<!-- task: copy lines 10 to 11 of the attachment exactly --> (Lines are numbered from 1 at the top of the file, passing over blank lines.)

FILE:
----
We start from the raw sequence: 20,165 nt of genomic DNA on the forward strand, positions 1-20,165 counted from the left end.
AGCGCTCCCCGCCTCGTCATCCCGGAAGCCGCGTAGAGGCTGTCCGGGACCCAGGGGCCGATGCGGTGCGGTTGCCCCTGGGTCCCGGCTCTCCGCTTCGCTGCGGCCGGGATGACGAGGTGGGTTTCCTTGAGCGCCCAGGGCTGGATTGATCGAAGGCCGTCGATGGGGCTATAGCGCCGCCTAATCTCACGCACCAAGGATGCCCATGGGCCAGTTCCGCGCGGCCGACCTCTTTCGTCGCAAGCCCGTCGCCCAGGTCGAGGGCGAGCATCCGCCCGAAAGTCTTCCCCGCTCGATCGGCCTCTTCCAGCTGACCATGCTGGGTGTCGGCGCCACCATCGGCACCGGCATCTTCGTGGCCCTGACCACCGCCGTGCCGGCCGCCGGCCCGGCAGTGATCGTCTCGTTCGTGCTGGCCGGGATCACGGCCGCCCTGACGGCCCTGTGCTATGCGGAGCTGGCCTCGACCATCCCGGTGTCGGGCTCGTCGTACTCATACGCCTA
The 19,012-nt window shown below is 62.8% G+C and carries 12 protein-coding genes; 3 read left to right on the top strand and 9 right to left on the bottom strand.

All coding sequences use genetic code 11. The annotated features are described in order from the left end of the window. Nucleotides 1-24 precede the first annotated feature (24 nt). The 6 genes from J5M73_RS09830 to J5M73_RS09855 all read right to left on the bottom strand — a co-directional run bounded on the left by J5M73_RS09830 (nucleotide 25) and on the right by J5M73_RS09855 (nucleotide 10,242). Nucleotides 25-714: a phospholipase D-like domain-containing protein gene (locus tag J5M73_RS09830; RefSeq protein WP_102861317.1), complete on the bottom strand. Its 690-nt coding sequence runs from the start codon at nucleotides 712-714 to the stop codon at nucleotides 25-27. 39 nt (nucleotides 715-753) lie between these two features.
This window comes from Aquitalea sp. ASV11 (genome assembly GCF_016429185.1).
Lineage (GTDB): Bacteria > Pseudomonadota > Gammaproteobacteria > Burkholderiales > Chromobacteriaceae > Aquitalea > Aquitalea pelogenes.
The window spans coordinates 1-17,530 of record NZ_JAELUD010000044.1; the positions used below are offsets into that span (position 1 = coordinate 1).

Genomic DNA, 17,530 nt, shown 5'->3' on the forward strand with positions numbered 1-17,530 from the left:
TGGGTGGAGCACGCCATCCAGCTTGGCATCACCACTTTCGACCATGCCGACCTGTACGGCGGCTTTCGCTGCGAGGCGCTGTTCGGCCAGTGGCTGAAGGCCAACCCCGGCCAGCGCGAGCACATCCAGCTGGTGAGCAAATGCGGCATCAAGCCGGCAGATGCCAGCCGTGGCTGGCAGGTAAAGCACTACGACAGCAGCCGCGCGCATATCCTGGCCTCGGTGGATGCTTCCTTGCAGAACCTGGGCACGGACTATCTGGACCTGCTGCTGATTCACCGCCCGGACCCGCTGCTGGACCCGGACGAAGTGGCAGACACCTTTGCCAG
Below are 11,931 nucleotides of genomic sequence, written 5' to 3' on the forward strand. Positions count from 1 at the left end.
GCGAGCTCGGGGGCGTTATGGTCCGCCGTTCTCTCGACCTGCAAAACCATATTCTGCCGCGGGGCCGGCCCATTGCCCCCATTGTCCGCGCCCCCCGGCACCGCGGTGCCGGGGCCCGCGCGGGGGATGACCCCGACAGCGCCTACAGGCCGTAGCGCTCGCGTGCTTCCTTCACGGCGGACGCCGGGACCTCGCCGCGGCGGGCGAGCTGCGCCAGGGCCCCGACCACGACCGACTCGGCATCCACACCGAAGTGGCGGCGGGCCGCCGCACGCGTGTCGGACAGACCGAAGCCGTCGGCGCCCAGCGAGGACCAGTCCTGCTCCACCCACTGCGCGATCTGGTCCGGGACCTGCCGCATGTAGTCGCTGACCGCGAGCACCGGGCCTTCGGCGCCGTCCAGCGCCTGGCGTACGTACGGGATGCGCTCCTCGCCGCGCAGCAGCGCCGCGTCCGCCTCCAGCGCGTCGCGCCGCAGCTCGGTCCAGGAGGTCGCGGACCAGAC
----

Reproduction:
Below are 11,931 nucleotides of genomic sequence, written 5' to 3' on the forward strand. Positions count from 1 at the left end.
GCGAGCTCGGGGGCGTTATGGTCCGCCGTTCTCTCGACCTGCAAAACCATATTCTGCCGCGGGGCCGGCCCATTGCCCCCATTGTCCGCGCCCCCCGGCACCGCGGTGCCGGGGCCCGCGCGGGGGATGACCCCGACAGCGCCTACAGGCCGTAGCGCTCGCGTGCTTCCTTCACGGCGGACGCCGGGACCTCGCCGCGGCGGGCGAGCTGCGCCAGGGCCCCGACCACGACCGACTCGGCATCCACACCGAAGTGGCGGCGGGCCGCCGCACGCGTGTCGGACAGACCGAAGCCGTCGGCGCCCAGCGAGGACCAGTCCTGCTCCACCCACTGCGCGATCTGGTCCGGGACCTGCCGCATGTAGTCGCTGACCGCGAGCACCGGGCCTTCGGCGCCGTCCAGCGCCTGGCGTACGTACGGGATGCGCTCCTCGCCGCGCAGCAGCGCCGCGTCCGCCTCCAGCGCGTCGCGCCGCAGCTCGGTCCAGGAGGTCGCGGACCAGAC